- Paying down or paying off a mortgage on your principal residence
- Purchasing a new home
- Making home improvements
- Purchasing household furnishings
- Purchasing a new car or making car improvements
- Purchasing pre-paid funeral plans
Keep in mind the rules regarding what can be part of your spend-down strategy will vary somewhat depending on your state of residence. Be sure to consult with board-certified estate planning and elder law attorney before implementing a Medicaid spend-down strategy to ensure your planned expenses qualify.
What Assets Are Exempt?
Medicaid does exempt some assets from the countable resources’ calculation. Because Medicaid is administered by the individual states, there will be some differences in the assets a state considers exempt. However, common examples include:
- Principal place of residence, lot, and sale proceeds if another residence is purchased within 3 months of the sale
- Household goods and personal effects up to a specified amount
- Engagement and wedding rings
- Automobile used for necessary transportation, such as for transportation to employment or medical treatments
- Business property
- Life insurance policies up to a specified amount
Can an Irrevocable Income Only Trust Help?
Fortunately, there is a way to protect the family wealth and still qualify for Medicaid through the creation of an Irrevocable Income Only Trust. Keep in mind the goal is to reduce the value of your “countable resources” so you, or your spouse, can qualify for Medicaid.
An Irrevocable Income Only Trust accomplishes that goal by transferring your “excess” assets into the trust and providing you with income only from the trust. Because the trust is an Irrevocable Trust, assets you transfer into the trust are no longer legally considered to be yours. As such, they will not be counted when determining the value of your “countable resources.” Eventually, the trust assets will pass to heirs after the death of the surviving spouse.
In the meantime, you would receive income from the trust. When in LTC expenses more than your allowable income would be covered by Medicaid. If your trust income is excessive, your estate planning attorney may be able to utilize additional Medicaid planning tools to reduce the amount of countable income you have when you apply for Medicaid benefits.
Medicaid Estate Recovery
The longer you live, the greater the odds are that you, or a spouse, will need long-term nursing home care. To cover the cost of that care, you may find yourself turning to Medicaid for help.
You may have heard, however, that to qualify for Medicaid you need to sell your home and use the proceeds to cover expenses first. Someone else may have told you that you can probably avoid selling your home when you apply for Medicaid; however, the state will take it after your death as reimbursement for the money Medicaid spent on you while you were alive. Perhaps the home has been in your family for generations and you hoped to pass it down to your son or daughter. Will you be able to keep your home and realize your dream of passing down the family home?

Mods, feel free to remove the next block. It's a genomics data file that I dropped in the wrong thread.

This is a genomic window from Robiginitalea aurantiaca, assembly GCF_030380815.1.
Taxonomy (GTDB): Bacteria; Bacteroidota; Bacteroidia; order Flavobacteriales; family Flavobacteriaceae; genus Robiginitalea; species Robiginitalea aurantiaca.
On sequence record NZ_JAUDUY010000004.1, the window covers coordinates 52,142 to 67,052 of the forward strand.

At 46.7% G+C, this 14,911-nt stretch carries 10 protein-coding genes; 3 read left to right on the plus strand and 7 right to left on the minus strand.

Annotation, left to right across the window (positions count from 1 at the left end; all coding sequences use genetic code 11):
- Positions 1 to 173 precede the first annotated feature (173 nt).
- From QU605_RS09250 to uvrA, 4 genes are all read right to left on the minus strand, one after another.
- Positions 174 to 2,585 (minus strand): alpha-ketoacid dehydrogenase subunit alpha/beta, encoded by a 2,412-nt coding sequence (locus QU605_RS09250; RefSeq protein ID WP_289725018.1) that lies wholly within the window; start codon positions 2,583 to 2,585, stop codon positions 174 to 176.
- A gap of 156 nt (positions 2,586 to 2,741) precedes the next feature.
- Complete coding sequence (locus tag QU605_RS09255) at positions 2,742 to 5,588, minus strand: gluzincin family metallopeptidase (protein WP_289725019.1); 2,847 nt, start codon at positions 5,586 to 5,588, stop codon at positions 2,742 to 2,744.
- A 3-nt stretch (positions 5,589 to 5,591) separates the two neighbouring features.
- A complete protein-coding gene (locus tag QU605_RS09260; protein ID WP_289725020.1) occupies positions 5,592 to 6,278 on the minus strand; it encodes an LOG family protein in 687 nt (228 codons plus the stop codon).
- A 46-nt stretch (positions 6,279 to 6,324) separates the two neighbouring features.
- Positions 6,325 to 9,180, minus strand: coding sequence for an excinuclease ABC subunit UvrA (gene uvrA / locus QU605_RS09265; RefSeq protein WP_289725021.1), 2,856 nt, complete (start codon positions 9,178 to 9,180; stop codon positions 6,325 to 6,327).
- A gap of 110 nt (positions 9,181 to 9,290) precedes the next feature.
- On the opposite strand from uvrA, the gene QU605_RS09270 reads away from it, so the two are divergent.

What Is Medicaid Estate Recovery, and Do You Need to Worry About It?
As you can imagine, Medicaid expends a significant amount of money on participants of the program who need nursing home care. To recover some of those funds, federal law requires the individual states to make a claim against the estate of a Medicaid recipient after their death. Known as the “Medicaid Estate Recovery Program,” or MERP, this program is what your friend was referring to when they told you that you might lose the house after your death. Once again, however, there may be a way to save your home and pass it down to the next generation, as you had planned.
In general, the MERP rules allow the state to file a claim against the estate of the last surviving spouse. If it was your spouse who needed nursing home care instead of you, the state cannot pursue recovery from your spouse’s estate if you are still alive and living in the home. The state can, however, file a claim against your estate when you die.
As with the asset exemptions used when determining initial Medicaid eligibility, each individual state also determines the exceptions to the estate recovery program. Some common examples where the state will decline to pursue a claim against the estate of a Medicaid recipient (or spouse) include:
- There is a child under the age of 21 living in the home
- There is a disabled child of any age living in the home
- The value of the estate is below a specific value
- The Medicaid expenses are below a specific amount
- Pursuing a claim would cause an “undue hardship” on the heirs
If your home falls into one of the exceptions for your state, you will not need to worry about losing the home to the Medicaid Estate Recovery Program. Even if your home does not fall neatly into one of the exceptions, you may still be able to avoid losing the house through careful estate planning. Using a trust, joint tenancy, and/or gifting may protect your home so it can be passed down to your daughter when you are gone.
The key to ensuring that your assets are protected, and you qualify for Medicaid when needed is to work closely with an experienced estate planning and elder law attorney to include Medicaid planning in your overall estate plan. For more information or to schedule an initial consultation with our Medicaid planning attorney, call (504) 831-2348 or contact us through our website. We advise and represent clients throughout southeast Louisiana.